Nassau moves to ban treating fracking water

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Nassau County legislators on Thursday followed lawmakers in Suffolk in moving to ban treatment of wastewater from hydrofracking at county sewage treatment plants.

Fracking, which extracts natural gas by injecting chemicals into underground rock, leaves contaminated wastewater.

The state Department of Environmental Conservation so far has not approved hydraulic fracturing. In a recent draft report, the DEC identified one of Suffolk's four sewage plants and all four of Nassau's facilities as capable of accepting the wastewater.

In Nassau, Legis. David Denenberg (D-Merrick) introduced a treatment ban Thursday, while a group of Republicans said they plan to, soon. "This ban recognizes that we should not compromise our environment," Denenberg said of his bill.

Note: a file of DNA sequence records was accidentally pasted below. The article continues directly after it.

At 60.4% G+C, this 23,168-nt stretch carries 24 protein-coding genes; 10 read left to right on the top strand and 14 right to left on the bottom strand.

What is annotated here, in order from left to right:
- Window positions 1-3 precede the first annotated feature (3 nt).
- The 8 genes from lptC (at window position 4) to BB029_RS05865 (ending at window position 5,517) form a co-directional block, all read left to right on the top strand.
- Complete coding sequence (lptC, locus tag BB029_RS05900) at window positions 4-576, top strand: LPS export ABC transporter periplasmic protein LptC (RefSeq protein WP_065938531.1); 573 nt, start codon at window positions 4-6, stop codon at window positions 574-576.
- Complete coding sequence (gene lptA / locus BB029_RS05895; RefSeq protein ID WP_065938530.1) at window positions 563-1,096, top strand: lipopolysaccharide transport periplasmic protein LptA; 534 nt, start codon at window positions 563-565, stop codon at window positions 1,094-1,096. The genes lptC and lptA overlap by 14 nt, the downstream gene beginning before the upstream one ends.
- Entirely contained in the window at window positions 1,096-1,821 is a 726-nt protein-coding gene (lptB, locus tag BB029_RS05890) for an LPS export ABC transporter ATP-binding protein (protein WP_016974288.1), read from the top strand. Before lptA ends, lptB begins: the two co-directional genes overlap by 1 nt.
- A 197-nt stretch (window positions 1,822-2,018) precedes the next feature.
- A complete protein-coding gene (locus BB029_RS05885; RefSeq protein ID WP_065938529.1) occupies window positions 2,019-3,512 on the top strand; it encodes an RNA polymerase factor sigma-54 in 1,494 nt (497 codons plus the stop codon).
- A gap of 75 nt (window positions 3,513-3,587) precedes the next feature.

"We are acting now on behalf of all Nassau residents to say 'no' to additional wastewater in Nassau's sewer system," said Legis. Denise Ford (R-Long Beach), also a member of the Planning, Development and the Environment Committee.

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On Tuesday, the Suffolk County Legislature is scheduled to consider a ban on wastewater treatment sponsored by Legis. Kara Hahn (D-Setauket).

"Nassau County will prevent pollutants from coming to our community by officially banning the treatment of hydrofracking toxins," said Nassau Executive Edward Mangano, a Republican.

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